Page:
The Kasambya County MP, Mr Mbwatekamwa Gaffa, asked the Education ministry what it plans to do for teachers commuting from home because the ministry has asked schools to operate as day or boarding but not both. He also asked the ministry to explain if they have any assistance package for private schools.
The chairperson of the education committee, Mr Jacob Opolot, asked the ministry to come up with a stimulus package for private schools to save those which are being lined up for auction.
Mr Kakooza said the ministry distributed learning materials to children in hardto- reach areas because parents in urban centres can download the materials from the ministry of education website.
The Executive Secretary of Uganda National Teachers Union (Unatu), Mr Filbert Baguma, said automatic promotion will not work because there is no evidence that all learners can access the government teaching materials and understand them.
“That is wolokoso (idle talk). I want you to go to the countryside and see how many learners got the materials. It is only 25 per cent of learners who got them and the ministry has come talking about it publically. Let them sit down and plan through combining the syllabus for two years for instance Senior Three and Four syllabus so that learners cover it in one year, and Uneb sets exams from exactly what they have studied,” Mr Baguma said.
He said children cannot be promoted without final examinations and results.
Sarah Nandutu, a parent opposed to the idea, said if this is done, half-baked learners will be promoted because they have not been learning.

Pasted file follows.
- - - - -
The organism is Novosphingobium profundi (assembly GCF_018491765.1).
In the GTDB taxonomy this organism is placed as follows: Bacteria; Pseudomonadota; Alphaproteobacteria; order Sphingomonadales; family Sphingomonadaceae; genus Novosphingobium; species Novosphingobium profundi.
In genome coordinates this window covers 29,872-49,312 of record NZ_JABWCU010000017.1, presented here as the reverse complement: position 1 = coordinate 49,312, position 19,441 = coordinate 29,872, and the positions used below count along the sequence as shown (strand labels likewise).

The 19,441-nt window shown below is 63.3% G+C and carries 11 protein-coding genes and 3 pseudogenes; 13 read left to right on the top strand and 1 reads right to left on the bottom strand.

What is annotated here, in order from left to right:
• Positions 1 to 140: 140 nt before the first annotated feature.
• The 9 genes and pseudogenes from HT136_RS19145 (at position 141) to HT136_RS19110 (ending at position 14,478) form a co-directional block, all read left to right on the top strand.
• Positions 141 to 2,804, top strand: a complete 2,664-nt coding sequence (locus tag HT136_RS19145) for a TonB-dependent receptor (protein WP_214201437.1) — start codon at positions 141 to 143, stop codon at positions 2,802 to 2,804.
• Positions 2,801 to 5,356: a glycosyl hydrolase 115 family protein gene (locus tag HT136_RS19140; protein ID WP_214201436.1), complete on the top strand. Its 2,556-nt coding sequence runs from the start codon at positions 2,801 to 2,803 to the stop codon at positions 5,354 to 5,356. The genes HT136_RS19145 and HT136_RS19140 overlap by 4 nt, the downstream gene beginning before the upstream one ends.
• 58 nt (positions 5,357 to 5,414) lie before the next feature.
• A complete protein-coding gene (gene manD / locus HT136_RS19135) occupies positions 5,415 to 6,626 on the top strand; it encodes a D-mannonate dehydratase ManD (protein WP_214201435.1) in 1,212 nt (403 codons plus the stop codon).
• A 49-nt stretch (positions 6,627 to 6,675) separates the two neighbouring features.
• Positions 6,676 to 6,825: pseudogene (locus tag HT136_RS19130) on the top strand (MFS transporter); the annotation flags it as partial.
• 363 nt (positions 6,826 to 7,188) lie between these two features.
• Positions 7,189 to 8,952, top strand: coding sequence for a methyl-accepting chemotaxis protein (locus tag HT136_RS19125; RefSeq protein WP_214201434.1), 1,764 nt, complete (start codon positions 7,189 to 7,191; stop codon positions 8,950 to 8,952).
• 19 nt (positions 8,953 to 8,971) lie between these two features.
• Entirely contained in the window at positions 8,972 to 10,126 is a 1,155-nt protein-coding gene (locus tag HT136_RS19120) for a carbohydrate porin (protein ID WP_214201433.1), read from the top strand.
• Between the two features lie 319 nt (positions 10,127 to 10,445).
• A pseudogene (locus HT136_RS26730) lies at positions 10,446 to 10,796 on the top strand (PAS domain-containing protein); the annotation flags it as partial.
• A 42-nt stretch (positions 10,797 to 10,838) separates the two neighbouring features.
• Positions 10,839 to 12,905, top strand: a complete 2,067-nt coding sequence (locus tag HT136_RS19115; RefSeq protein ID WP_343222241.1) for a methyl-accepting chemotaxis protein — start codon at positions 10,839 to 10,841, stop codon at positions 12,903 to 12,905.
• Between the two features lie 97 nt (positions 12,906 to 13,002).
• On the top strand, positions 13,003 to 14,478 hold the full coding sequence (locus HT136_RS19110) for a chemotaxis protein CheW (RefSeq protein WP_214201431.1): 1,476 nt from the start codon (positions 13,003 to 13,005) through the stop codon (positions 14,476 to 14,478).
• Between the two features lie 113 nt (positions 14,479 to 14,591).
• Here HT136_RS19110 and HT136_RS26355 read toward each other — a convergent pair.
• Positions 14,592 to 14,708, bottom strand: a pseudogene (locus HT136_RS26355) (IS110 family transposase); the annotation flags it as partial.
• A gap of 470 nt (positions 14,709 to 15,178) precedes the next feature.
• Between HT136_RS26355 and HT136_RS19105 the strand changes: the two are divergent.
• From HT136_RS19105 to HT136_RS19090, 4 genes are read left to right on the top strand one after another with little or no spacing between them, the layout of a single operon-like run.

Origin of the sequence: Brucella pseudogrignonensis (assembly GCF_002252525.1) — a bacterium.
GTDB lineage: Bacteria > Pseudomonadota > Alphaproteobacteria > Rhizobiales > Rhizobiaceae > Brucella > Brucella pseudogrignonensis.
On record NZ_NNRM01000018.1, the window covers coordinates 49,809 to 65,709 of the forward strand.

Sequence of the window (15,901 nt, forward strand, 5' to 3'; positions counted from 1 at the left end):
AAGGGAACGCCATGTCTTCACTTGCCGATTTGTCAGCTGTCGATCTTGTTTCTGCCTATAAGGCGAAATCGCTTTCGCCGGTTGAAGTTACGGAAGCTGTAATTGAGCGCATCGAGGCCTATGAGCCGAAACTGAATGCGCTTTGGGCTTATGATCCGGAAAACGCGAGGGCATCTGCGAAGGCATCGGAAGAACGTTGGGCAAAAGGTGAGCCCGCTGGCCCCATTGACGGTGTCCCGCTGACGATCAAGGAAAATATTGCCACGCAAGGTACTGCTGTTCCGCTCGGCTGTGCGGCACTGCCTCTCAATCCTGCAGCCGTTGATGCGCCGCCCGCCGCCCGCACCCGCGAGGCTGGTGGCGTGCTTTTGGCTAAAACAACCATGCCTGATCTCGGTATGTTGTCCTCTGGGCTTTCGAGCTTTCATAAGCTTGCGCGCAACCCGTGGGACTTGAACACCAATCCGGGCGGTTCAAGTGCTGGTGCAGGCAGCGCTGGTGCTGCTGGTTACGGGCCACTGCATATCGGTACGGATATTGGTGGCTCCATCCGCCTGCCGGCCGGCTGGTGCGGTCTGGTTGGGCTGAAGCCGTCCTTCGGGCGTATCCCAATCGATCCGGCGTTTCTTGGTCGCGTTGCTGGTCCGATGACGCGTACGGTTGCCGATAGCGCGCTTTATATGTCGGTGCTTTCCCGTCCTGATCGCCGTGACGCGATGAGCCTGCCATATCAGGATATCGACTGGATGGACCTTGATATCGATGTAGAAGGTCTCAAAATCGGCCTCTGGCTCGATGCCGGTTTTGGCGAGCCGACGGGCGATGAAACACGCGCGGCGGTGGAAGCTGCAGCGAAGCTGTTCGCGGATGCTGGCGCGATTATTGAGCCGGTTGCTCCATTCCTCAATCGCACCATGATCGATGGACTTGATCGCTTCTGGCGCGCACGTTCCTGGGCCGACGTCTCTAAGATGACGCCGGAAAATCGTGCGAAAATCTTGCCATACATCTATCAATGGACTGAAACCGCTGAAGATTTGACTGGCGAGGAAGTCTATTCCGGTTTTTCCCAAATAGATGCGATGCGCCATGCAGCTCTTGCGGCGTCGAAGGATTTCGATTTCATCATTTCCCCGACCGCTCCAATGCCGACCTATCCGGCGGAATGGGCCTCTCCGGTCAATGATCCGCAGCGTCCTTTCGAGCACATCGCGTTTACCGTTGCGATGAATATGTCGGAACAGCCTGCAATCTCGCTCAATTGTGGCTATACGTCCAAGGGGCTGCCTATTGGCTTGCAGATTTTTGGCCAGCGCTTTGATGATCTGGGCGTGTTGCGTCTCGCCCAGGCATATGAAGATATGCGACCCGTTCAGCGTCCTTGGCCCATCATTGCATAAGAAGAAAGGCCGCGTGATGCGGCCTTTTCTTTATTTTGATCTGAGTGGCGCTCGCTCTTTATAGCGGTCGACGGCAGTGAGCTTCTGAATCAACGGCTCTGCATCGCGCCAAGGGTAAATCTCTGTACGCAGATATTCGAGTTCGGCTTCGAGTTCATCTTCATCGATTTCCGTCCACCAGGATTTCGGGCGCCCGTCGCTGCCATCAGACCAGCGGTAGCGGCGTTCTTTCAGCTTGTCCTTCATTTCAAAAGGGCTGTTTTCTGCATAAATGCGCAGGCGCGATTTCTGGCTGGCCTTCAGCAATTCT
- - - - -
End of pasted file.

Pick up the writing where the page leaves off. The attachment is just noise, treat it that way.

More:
“The materials they are talking about, in rural areas, most people did not get them. They were expensive to print and I do not think all learners in rural areas got them. Even if they got them, they were hard to interpret. They have not learnt anything even if you ask them. If they are promoted, they will be half baked,” Ms Nandutu said.
Ms Ruth Anderah, another parent on the other hand, welcomed the proposal for automatic promotion.
“I am very happy about the news. My kids are going to be promoted to their next classes. This is what most of us have been  waiting for,” Ms Anderah said.
President Museveni on March 20 closed all institutions of higher learning to minimise the spread of covid-19.
On Sunday, he allowed reopening of schools for candidate classes next month. This means students in other classes will stay home for nine months until January when their fate will be determined.